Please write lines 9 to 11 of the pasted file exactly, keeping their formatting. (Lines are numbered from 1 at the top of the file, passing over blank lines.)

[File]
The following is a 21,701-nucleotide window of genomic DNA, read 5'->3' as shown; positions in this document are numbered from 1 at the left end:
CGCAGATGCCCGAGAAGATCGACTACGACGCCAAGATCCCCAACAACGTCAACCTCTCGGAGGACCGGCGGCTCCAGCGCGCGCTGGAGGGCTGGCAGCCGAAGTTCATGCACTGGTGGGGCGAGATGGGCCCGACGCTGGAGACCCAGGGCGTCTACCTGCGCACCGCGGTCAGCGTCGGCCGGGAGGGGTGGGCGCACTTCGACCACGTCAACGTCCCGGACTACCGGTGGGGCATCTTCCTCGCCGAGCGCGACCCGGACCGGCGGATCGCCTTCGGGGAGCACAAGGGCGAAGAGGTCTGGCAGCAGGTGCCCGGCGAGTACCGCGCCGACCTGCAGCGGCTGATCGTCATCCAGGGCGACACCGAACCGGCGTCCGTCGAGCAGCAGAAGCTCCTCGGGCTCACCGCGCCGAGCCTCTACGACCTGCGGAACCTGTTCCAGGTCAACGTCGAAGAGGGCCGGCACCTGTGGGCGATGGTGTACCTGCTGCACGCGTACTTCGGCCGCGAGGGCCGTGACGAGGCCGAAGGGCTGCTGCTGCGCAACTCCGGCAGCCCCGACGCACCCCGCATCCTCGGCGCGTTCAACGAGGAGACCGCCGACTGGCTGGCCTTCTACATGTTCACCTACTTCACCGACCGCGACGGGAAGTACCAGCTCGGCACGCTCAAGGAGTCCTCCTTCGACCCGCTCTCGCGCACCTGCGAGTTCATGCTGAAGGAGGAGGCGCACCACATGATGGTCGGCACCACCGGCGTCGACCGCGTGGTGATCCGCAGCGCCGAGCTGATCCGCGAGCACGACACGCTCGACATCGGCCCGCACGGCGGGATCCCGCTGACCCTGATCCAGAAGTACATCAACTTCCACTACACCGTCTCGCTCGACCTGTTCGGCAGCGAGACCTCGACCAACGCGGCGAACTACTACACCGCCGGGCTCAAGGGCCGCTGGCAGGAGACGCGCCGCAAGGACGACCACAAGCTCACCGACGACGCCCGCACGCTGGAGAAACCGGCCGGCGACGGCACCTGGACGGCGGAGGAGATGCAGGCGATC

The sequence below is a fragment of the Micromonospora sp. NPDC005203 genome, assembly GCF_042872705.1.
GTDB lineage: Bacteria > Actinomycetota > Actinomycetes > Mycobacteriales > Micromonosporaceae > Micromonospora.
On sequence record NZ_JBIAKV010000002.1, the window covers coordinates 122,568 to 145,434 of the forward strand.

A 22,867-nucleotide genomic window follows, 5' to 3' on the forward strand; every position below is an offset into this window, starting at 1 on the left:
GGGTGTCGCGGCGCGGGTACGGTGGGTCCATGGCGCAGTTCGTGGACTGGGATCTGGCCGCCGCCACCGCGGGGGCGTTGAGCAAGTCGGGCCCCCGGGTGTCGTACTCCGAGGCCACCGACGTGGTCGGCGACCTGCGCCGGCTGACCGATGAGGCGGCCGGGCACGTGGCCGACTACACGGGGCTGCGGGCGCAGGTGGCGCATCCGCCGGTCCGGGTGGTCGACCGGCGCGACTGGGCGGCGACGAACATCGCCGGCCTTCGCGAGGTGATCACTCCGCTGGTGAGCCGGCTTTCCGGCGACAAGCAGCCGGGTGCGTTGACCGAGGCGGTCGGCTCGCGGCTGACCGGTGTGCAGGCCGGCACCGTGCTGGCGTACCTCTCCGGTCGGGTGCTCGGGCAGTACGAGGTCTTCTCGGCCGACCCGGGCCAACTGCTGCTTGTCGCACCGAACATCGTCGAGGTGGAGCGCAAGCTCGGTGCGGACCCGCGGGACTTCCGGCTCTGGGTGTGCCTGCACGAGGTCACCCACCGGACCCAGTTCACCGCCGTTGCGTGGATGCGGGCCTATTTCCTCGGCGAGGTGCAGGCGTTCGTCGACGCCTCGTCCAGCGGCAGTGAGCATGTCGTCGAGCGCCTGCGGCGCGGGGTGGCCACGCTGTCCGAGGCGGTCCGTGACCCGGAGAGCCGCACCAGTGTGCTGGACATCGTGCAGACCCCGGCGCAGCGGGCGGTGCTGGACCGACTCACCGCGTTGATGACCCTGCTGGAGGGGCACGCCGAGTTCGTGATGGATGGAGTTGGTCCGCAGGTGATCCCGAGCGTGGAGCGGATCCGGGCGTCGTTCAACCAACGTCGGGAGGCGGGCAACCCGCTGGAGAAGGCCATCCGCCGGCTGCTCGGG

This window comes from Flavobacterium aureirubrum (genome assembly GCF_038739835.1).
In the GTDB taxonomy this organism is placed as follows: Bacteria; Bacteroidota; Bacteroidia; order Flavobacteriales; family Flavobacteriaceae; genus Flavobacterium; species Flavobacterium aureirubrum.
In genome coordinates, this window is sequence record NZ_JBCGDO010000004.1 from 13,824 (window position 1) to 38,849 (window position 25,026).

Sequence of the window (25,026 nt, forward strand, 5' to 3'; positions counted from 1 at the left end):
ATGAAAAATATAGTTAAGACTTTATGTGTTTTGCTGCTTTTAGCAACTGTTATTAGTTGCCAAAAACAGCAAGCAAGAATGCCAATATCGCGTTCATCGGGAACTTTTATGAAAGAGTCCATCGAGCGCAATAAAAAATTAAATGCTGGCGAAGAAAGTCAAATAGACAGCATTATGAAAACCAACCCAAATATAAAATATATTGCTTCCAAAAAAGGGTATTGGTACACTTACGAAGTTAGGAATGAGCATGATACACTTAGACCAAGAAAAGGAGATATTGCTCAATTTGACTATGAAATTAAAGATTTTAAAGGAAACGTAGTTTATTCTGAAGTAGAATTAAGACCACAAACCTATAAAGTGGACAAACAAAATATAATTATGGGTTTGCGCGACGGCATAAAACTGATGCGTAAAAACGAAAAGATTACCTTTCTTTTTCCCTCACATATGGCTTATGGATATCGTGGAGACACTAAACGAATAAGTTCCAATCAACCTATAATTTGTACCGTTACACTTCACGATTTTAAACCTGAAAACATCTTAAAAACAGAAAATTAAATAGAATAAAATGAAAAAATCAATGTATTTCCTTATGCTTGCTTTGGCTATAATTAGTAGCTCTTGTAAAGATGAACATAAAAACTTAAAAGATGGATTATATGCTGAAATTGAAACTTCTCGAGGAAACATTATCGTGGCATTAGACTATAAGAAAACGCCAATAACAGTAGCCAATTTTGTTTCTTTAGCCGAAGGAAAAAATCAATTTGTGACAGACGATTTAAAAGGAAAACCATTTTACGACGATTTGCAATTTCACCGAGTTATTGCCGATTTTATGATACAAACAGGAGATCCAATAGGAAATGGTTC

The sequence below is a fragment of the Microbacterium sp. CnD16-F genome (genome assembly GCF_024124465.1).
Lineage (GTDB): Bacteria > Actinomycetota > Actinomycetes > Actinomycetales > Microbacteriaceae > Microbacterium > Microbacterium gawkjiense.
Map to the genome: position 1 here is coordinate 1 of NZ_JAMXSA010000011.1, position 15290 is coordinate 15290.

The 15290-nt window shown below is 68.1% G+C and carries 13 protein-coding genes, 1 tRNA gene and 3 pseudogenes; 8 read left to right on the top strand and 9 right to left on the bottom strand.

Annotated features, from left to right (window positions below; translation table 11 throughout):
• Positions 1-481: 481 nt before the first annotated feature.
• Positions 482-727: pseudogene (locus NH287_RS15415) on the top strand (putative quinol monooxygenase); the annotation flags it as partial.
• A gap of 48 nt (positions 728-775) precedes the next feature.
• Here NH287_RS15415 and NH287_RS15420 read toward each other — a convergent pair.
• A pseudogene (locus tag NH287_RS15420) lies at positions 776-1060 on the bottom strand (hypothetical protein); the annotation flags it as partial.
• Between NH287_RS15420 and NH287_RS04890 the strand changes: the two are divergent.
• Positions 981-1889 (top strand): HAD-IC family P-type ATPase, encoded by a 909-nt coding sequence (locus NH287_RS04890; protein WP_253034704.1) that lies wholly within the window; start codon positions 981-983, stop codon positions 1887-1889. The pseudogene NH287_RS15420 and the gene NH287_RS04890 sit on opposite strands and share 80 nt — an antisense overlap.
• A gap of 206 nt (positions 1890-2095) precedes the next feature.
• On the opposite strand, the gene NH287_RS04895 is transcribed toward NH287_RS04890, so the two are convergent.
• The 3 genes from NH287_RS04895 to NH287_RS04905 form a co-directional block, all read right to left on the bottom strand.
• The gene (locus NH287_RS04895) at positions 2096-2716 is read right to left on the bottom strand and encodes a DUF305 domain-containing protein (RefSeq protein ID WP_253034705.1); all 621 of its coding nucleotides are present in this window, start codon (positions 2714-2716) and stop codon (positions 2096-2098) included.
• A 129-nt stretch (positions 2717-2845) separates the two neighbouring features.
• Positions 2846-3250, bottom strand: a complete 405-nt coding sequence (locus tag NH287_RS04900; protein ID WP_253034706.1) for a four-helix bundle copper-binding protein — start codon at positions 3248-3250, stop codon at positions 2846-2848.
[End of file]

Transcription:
In the GTDB taxonomy this organism is placed as follows: Bacteria; Bacteroidota; Bacteroidia; order Flavobacteriales; family Flavobacteriaceae; genus Flavobacterium; species Flavobacterium aureirubrum.
In genome coordinates, this window is sequence record NZ_JBCGDO010000004.1 from 13,824 (window position 1) to 38,849 (window position 25,026).

Sequence of the window (25,026 nt, forward strand, 5' to 3'; positions counted from 1 at the left end):